Ransomware disease can be quite scary. If you find a notice appears on your computer screen telling you that the computer is locked, or your documents are encrypted, do not panic. Rather, take a deep breath, sit down, and think about your options.
There are quite a few steps you can take to attempt and regain control of your Windows system and files until you want to determine whether you will pay a ransom.
Learn what sort of ransomware you’ve got
First, you will want to ascertain whether you have been struck by encrypting ransomware, screen-locking ransomware, or something that’s just pretending to be ransomware. See whether you can get files or folders, like the items on the desktop or in My Documents folder.
If you cannot get beyond the ransom note you see on your display, you are probably infected by screen-locking ransomware, which isn’t so bad. If you find a note claiming to be from law enforcement, the FBI or the IRS that says you have been caught looking at porn or submitting false taxes and has to pay a “fine,” that is usually screen-locking ransomware, also.
If you’re able to browse through directories or programs but you cannot open your routine office documents, movies, photographs, or emails, then you’ve encrypting ransomware, which is much worse.
If you can both navigate the system and read most files, then you’re probably seeing something imitation that is just trying to scare you into paying. You may dismiss the ransom note. Try closing your internet browser. If you cannot, then hit the Control, Shift and Esc keys at the same time to start Task Manager, Select the Application tab, right click on the browser program and select End Task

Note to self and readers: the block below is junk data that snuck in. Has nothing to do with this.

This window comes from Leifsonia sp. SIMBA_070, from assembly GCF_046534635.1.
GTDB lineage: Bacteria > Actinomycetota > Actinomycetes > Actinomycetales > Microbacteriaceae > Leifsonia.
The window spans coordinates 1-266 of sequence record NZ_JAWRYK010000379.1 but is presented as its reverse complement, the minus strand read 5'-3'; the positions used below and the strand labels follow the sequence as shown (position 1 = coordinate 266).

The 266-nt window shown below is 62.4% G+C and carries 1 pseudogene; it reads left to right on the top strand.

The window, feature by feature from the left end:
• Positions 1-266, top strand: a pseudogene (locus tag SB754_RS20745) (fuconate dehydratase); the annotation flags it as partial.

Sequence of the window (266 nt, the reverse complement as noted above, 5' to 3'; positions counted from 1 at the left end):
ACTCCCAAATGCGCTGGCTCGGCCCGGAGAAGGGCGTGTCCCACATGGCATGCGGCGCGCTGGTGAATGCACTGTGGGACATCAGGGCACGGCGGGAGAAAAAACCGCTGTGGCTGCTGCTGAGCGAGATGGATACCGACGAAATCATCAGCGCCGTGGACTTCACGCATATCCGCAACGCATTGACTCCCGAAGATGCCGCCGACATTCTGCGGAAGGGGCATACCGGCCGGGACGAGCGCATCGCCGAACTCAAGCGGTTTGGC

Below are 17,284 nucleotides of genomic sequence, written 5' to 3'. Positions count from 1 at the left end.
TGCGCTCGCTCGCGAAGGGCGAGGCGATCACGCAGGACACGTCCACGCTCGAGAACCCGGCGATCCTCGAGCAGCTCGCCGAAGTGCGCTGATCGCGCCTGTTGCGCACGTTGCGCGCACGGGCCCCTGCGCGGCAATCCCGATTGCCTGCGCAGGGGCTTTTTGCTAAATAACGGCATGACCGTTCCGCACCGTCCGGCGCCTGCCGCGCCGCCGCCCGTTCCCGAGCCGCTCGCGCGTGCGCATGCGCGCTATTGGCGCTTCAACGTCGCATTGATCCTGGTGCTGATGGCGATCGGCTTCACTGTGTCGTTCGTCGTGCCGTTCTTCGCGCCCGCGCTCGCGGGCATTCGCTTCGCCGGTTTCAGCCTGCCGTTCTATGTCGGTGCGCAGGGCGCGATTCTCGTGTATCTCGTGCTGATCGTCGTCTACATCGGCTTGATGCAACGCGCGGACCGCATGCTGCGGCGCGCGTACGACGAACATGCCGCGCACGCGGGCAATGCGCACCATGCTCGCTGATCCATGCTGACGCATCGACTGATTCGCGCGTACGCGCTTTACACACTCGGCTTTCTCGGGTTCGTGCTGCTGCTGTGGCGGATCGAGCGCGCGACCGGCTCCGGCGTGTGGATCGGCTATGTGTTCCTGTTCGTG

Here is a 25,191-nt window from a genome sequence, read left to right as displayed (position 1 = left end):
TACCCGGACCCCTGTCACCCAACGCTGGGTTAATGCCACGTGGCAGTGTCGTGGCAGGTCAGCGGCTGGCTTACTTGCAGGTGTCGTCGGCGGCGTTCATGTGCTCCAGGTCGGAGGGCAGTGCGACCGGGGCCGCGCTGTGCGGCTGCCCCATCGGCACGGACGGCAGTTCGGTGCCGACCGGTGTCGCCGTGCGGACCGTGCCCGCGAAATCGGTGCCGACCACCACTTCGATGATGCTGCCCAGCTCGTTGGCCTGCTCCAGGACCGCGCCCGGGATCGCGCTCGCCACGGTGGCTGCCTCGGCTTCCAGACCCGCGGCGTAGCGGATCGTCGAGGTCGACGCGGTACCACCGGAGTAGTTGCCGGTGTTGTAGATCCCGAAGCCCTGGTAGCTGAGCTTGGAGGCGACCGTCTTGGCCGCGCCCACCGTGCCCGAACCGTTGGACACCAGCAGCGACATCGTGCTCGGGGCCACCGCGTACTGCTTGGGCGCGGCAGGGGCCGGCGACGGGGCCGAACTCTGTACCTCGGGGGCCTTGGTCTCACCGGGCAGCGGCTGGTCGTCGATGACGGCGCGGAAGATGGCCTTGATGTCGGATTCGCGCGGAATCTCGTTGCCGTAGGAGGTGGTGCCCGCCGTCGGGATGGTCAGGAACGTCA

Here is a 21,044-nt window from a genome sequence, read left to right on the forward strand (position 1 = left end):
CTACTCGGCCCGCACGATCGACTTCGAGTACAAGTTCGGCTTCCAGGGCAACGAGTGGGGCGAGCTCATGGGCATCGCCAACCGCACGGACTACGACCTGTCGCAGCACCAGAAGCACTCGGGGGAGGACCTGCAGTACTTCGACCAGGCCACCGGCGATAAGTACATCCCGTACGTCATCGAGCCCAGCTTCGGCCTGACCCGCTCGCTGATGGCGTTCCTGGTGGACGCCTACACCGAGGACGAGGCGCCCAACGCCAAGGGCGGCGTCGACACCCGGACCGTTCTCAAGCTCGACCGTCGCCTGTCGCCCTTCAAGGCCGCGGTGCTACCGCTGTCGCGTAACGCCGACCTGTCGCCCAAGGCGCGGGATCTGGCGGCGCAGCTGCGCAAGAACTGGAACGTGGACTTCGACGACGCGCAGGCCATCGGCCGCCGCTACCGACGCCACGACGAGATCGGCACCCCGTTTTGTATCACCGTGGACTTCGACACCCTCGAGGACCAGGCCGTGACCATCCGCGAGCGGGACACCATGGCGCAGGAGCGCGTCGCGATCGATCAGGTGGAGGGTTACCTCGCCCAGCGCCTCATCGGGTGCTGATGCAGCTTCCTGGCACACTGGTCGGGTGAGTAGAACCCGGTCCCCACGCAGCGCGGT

If you pay the ransom?
Most security experts, in addition to Microsoft itself, counsel against paying any ransoms. There’s no guarantee you will get your files back in the event that you pay only encourages more ransomware strikes. (Do not pay the ransom to get screen-locking ransomware, since you can almost always get around it)
But when you will need to recover medical, legal or business documents, valuable family photos or other critical files, paying $300 or so resembles a viable alternative — and most ransomware offenders do unlock the documents after ransoms are paid. So we would rather remain neutral on the topic of if paying ransoms is advisable or morally acceptable.
How to deal with encrypting ransomware
Because encrypting ransomware is the most frequent and most harmful kind, we will deal with this first. Perform all these steps in sequence, even when you know you have recently backed up your files. Stop when you have succeeded in recovering your files.
1. Disconnect your machine from any others, and from some other external drives. If you are on a network, go offline. You don’t need the ransomware to disperse to other devices on the local network or to file-syncing services like Dropbox.
2. Utilize a smartphone or even a camera to take a photograph of this ransom note presented in your display. If you are able to take a screenshot, do this also. You will want to file a police report later after you go through all these steps.
3. Use antivirus or antivirus software to wash out the ransomware in the device, but only do this if you’re determined not to pay the ransom. (Otherwise, wait until you have recovered your documents.) You might need to reboot into Safe Mode by pressing the power button and the S key on the keyboard at the same time.
Taking away the ransomware won’t decrypt your files, and it might kill your odds of getting the files back by paying the ransom. But it is going to permit you to carry out each of the next measures without the danger that the ransomware will encrypt new files or attempt to thwart the recovery procedure.
4. See if you’re able to recover deleted files. Many kinds of encrypting ransomware copy your files, encrypt the copies, and then delete the originals. Fortunately, you can often recover deleted files easily with tools like the free ShadowExplorer or the paid Data Recovery Download.
5. Figure out exactly which strain of encrypting ransomware you are handling. If the ransomware does not announce its name, then try the Crypto Sheriff online tool or the ID Ransomware online tool. Both let you upload encoded files and tell you if the encryption could be reversed. (In many cases, it cannot be.)
6. See whether there are decryption tools out there. If you already know the name of the ransomware breed, cruise over to the listing of decryption tools in the No More Ransom site and see if there’s a fitting decryptor.